A vivid commentary on Jewish survival and Jewish speech communities that will be enjoyed by the general reader, and is essential reading for students and researchers interested in the study of Middle Eastern languages, Jewish studies, and sociolinguistics.
Processes in which linguistic entities are "weakened" formally and in their
meaning (e.g. "Kien-Föhre" > "Kiefer") have been well researched, but
"strengthening processes" (e.g. Caribbean "hamaca" > folk-etymological
explanation "Hänge-matte") in which linguistic entities are first created have
hardly been researched at all. The intention of this volume is to fill this gap by
exploring both normal folk-etymologies and more subtle ones. The examples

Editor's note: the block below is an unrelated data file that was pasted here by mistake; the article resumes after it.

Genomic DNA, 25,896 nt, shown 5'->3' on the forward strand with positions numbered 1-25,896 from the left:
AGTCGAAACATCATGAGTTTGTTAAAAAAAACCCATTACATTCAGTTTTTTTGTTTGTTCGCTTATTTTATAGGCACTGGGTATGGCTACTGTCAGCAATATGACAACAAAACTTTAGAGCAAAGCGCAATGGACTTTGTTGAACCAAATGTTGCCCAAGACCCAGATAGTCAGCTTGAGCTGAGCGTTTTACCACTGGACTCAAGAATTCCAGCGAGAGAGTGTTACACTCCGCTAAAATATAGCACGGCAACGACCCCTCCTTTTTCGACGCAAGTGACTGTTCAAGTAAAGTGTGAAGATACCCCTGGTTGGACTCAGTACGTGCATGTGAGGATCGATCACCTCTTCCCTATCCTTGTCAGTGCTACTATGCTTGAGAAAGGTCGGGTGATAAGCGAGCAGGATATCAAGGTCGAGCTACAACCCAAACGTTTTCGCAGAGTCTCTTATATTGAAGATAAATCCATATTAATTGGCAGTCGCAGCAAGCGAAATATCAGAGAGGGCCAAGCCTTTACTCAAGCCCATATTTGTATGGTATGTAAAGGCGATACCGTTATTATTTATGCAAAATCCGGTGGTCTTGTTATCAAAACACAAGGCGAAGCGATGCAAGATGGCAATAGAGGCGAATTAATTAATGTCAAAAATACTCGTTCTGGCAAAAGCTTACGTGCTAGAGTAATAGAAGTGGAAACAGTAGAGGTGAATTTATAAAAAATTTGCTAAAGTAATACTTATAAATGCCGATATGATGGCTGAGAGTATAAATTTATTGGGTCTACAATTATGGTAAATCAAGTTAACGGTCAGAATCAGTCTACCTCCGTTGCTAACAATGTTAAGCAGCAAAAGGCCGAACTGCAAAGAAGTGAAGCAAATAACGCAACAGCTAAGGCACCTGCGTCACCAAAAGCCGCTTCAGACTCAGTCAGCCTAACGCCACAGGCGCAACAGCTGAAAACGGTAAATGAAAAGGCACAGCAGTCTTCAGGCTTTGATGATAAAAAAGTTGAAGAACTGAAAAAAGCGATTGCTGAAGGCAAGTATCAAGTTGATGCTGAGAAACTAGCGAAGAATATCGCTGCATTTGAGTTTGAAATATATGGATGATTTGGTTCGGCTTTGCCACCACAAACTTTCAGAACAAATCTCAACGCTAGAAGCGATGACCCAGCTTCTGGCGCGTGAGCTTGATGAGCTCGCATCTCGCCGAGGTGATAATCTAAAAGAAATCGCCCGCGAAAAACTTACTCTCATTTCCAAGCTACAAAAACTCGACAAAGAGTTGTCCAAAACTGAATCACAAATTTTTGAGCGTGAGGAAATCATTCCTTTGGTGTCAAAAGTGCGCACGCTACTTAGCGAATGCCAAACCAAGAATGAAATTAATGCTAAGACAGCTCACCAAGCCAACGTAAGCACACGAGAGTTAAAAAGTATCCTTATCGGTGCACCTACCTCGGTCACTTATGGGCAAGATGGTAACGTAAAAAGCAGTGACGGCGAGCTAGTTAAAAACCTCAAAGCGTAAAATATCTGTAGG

presented include: the interpretation in children's language of heiser as the
comparative form of "heis" - i.e. "heis-er", the literal interpretation of
expressions (e.g. "Gastarbeiter" [guest workers] is considered wrong, because
guests and work are mutually exclusive) and the attribution of meanings derived
from world knowledge to words, which are not contained in the words' literal
meaning (see the choices of Germany's annual "Unwort" competition for the "un-
word" or "No-No Word of the Year"). Pleonasms (such as "Hai-Fisch" instead of
just Hai) round off the thematic spectrum.